Brexit strategies to deal with border controls

Brexit strategies to deal with border controls - Crowe Horwath Ireland

While there is increased awareness from Irish business owners of the potential impact of Brexit, there is a reluctance to take action until the true impact becomes clear. However as timelines get shorter and this uncertainty continues to remain, businesses will need to be prepared to act quickly when more formal details are known.

At the end of last year we heard a lot of political rhetoric around ensuring we remain with no border separating Ireland and Northern Ireland, but it is unlikely that this will be the case. Even in the best case scenario where Britain remains a member of the EEA and enters into a Free Trade Agreement (FTA) with Europe, there would be a need for a customs border between the UK and the EU, and customs duties and declarations may still apply.

Traders who import or export goods into or out of the EU (and the UK following Brexit) are required to provide a classification code for the customs clearance of each of their goods being shipped, even when a FTA exists.

The Single Administrative Document (SAD), also known as Form C88 in the UK, is the main customs form used in international trade to or from the European Union Customs Union. This time-consuming document, together with proof of origin documentation, could soon be a feature of all movements entering or transiting the UK.

Eight strategies to deal with border controls

1. Find out what tariff codes will apply to your business.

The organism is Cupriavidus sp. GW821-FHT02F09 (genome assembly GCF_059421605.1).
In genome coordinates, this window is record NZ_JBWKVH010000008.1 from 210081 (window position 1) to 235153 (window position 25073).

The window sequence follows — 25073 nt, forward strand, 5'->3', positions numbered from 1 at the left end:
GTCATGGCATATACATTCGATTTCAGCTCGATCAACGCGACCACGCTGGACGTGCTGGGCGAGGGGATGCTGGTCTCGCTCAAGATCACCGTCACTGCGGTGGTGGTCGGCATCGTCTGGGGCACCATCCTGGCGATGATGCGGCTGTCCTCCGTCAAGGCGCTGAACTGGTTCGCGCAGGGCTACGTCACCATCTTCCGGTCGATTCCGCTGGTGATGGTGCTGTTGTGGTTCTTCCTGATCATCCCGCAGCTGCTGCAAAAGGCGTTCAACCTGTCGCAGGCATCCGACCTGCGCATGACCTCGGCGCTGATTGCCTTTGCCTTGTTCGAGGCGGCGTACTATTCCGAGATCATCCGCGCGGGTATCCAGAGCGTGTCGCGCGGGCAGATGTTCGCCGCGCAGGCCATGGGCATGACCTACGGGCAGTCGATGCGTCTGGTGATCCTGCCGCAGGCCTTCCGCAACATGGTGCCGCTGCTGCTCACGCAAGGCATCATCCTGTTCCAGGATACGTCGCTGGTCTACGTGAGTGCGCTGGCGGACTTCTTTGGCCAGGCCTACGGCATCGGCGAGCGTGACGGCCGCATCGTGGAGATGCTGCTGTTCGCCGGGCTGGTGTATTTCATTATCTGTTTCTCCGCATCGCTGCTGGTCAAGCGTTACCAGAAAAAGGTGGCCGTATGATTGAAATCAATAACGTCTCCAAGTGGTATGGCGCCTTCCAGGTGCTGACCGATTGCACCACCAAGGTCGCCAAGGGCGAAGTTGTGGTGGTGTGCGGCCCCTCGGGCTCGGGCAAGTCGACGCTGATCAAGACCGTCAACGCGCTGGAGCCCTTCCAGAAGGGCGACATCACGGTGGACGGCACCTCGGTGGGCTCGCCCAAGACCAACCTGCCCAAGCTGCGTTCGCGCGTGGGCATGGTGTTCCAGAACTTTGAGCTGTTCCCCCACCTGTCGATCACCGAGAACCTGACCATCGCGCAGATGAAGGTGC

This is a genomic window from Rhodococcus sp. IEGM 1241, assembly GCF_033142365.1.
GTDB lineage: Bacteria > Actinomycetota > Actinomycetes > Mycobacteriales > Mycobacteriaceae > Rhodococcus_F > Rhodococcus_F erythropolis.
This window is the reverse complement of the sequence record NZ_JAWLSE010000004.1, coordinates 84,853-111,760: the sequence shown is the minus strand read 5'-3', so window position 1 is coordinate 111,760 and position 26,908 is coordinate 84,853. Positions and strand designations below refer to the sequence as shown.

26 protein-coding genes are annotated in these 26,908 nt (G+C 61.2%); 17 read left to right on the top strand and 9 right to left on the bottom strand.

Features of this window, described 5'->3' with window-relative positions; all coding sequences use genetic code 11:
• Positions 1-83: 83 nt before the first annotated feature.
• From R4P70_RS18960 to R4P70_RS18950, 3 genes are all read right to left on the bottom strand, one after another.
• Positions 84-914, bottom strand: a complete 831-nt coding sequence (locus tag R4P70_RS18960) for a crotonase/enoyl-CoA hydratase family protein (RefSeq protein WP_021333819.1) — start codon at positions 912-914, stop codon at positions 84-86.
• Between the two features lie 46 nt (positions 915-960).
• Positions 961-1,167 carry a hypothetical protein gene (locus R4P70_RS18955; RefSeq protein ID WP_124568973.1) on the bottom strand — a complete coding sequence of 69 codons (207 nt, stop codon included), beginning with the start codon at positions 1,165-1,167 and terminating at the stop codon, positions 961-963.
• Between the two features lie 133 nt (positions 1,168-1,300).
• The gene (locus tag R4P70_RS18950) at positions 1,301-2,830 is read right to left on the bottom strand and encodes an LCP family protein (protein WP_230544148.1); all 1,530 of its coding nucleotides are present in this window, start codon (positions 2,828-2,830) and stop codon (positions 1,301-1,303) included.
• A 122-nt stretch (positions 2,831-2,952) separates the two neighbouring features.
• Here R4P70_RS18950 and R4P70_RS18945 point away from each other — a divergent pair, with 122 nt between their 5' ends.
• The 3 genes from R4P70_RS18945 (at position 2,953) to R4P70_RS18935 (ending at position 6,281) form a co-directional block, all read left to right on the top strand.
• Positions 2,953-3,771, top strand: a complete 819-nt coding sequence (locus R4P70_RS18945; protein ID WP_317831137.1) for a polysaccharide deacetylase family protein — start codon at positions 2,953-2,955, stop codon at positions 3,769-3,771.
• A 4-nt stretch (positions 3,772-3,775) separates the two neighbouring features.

Traders who import or export goods into or out of the EU (and the UK following Brexit) are required to provide a classification code for the customs clearance of each of their goods being shipped. Even if there is no tariff, miscoding can lead to fines or penalties. Also a detailed understanding the coding system may have the potential to lead to a great deal of savings. The tariff schedule is full of competing codes, which means that a product can be classified into several headings. This opens the possibilities for savings on customs duties by using tariff codes with a lower duty rate.

2. Consider your delivery options
If you are delivering goods to say 10 locations per day in another jurisdiction then you may now have to produce 3000+ SAD documents per annum. Alternately, it could be worth examining setting up a single receiving entity in UK (which then distributes locally) which will mean just one document per day.

planning strategies to deal with border controls - Crowe Horwath Ireland

In the event that there may be a frictionless border there will be spot checks and delays. What impact will this have on your business? If your goods are perishable or feeding into a ‘Just in Time’ (JIT) delivery slots what impact will this have? Delays of a few hours to a few days could shorten the shelf life of chilled goods and potentially lead to food safety issues, spoiled goods and missed delivery times.

3. Invest in your customs infrastructure
If you are importing from the outside Europe and UK you may already have an agent or perhaps manage the process in-house. But for many firms faced with the added customs burden they will need to invest in business operations software, build in-house expertise or explore hiring a customs clearance agent as the process can be complex. Errors in customs documentation can be very costly. Your consignment can be held up in a customs warehouse leading to storage charges or possible seizure. Not only will this be expensive to your business but it will also damage your reputation with your customer. Hiring an experienced agent should mitigate those risks.